City Council unanimously voted Thursday to give residents the opportunity to vote on a proposed City Charter change that is already under attack for allegedly widening opportunities for corruption.
City Councilman Bobby Henon introduced a bill which will ask voters in May to approve a change to the charter to allow city public works contracts to be awarded on a “best value” standard, instead of the current “lowest bidder” policy.
“As far as the last and loudest criticism about best value, that it opens the door to cronyism and pay-to-play politics, I can say the following: this process will be transparent and open at every turn,” Henon said during the council meeting. “Despite the claims of some, and I am proud to say this, best value is good policy.”
Henon introduced the bill on behalf of the administration of Mayor Jim Kenney.
Out of the 20 largest cities in the country, only two — Philadelphia and Indianapolis — require public works contracts to be issued to the “lowest bidder,” according to the city. The low-bid standard may be hurting the city’s procurement of bidders to work on various public works contracts, they claim.
“The lowest bid price, our current practice, does not necessarily lead to the lowest final cost to the city, or the best use of public dollars,” Philadelphia Chief Administrative Officer Rebecca Rhynhart testified at a Nov. 22 City Council hearing on the bill. “Best value will allow the city to get the most value for every dollar we spend.”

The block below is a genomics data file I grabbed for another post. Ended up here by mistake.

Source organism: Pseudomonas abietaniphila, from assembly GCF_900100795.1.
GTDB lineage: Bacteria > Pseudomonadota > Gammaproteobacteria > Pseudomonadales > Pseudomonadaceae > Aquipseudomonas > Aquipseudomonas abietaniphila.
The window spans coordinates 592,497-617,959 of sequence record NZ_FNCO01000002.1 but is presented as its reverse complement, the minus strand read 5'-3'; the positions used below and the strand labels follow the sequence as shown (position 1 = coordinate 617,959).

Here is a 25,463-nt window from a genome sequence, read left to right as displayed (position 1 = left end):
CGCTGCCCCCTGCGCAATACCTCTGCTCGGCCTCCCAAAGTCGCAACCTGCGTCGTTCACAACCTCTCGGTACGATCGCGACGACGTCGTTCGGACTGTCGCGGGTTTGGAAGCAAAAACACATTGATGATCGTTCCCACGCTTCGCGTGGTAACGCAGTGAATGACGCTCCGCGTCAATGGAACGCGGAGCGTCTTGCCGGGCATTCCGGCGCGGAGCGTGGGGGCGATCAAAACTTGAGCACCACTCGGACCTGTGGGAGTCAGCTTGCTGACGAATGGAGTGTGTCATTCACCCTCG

Rhynhart said a “best value” standard would allow the city to consider other criteria, such as on-time, on-budget performance; minority, woman, or disabled-owned business enterprise participation goals, and project schedule and approach.
The bill came under attack before it went before council for a vote. Jay McCalla,former deputy managing director under mayors Ed Rendell and John Street, assailed the bill inan Inquirer opinion pieceearlier this week entitled “City Council bill widens door to corruption.”
McCalla argued that “the venerated standard of ‘low bidder’” is “objective,” while under the new standard, “these men [Mayor Jim Kenney and Councilman Bobby Henon]are swinging open the door to political pressure in an arena that has been admirably free of it.”
“The bill would provide the Kenney administration with the tools to steer contracts to donors or other favored firms, substantially increasing an ability to fundraise,” he continued. “The universe for backroom favor-trading would have radically expanded, with the additional benefit of being able to punish nonunion vendors.”
However, the bill states that low bidders will still get contracts unless the city determines a different bidder offers a better value.
Henon argued that the charter change will “open up procurement projects to small vendors that haven’t bid for city contracts before … vendors who couldn’t compete with bigger businesses that can do the job for cheaper, though not necessarily better.”
Voters will get the final say on whether they support changing the standard or not in May.